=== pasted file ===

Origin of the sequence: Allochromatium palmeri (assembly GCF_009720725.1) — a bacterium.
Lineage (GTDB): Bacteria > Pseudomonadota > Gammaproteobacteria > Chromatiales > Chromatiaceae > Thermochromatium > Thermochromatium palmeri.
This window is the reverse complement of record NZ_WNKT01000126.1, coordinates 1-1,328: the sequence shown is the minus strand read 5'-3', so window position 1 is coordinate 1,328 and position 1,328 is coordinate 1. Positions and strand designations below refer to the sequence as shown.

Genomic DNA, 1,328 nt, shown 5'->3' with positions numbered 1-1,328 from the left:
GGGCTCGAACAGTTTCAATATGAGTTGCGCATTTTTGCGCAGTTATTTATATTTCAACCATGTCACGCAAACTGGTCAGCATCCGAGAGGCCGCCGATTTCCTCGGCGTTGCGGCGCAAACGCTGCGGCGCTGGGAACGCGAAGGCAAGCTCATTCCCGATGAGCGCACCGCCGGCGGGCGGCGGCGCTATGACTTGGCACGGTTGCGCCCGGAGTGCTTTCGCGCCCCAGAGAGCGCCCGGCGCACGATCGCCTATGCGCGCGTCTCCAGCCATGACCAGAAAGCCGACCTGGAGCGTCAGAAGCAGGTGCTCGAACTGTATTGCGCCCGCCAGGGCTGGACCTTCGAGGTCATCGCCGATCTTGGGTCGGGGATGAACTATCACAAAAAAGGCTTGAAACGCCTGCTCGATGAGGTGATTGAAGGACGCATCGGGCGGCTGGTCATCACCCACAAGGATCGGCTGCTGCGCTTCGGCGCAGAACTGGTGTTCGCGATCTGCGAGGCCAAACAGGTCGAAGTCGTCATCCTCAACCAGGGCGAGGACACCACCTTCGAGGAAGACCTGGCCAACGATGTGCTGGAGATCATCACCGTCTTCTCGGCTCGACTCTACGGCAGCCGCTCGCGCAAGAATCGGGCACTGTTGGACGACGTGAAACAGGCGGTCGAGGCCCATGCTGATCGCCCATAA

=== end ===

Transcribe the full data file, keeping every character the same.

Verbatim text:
Origin of the sequence: Allochromatium palmeri (assembly GCF_009720725.1) — a bacterium.
Lineage (GTDB): Bacteria > Pseudomonadota > Gammaproteobacteria > Chromatiales > Chromatiaceae > Thermochromatium > Thermochromatium palmeri.
This window is the reverse complement of record NZ_WNKT01000126.1, coordinates 1-1,328: the sequence shown is the minus strand read 5'-3', so window position 1 is coordinate 1,328 and position 1,328 is coordinate 1. Positions and strand designations below refer to the sequence as shown.

Genomic DNA, 1,328 nt, shown 5'->3' with positions numbered 1-1,328 from the left:
GGGCTCGAACAGTTTCAATATGAGTTGCGCATTTTTGCGCAGTTATTTATATTTCAACCATGTCACGCAAACTGGTCAGCATCCGAGAGGCCGCCGATTTCCTCGGCGTTGCGGCGCAAACGCTGCGGCGCTGGGAACGCGAAGGCAAGCTCATTCCCGATGAGCGCACCGCCGGCGGGCGGCGGCGCTATGACTTGGCACGGTTGCGCCCGGAGTGCTTTCGCGCCCCAGAGAGCGCCCGGCGCACGATCGCCTATGCGCGCGTCTCCAGCCATGACCAGAAAGCCGACCTGGAGCGTCAGAAGCAGGTGCTCGAACTGTATTGCGCCCGCCAGGGCTGGACCTTCGAGGTCATCGCCGATCTTGGGTCGGGGATGAACTATCACAAAAAAGGCTTGAAACGCCTGCTCGATGAGGTGATTGAAGGACGCATCGGGCGGCTGGTCATCACCCACAAGGATCGGCTGCTGCGCTTCGGCGCAGAACTGGTGTTCGCGATCTGCGAGGCCAAACAGGTCGAAGTCGTCATCCTCAACCAGGGCGAGGACACCACCTTCGAGGAAGACCTGGCCAACGATGTGCTGGAGATCATCACCGTCTTCTCGGCTCGACTCTACGGCAGCCGCTCGCGCAAGAATCGGGCACTGTTGGACGACGTGAAACAGGCGGTCGAGGCCCATGCTGATCGCCCATAA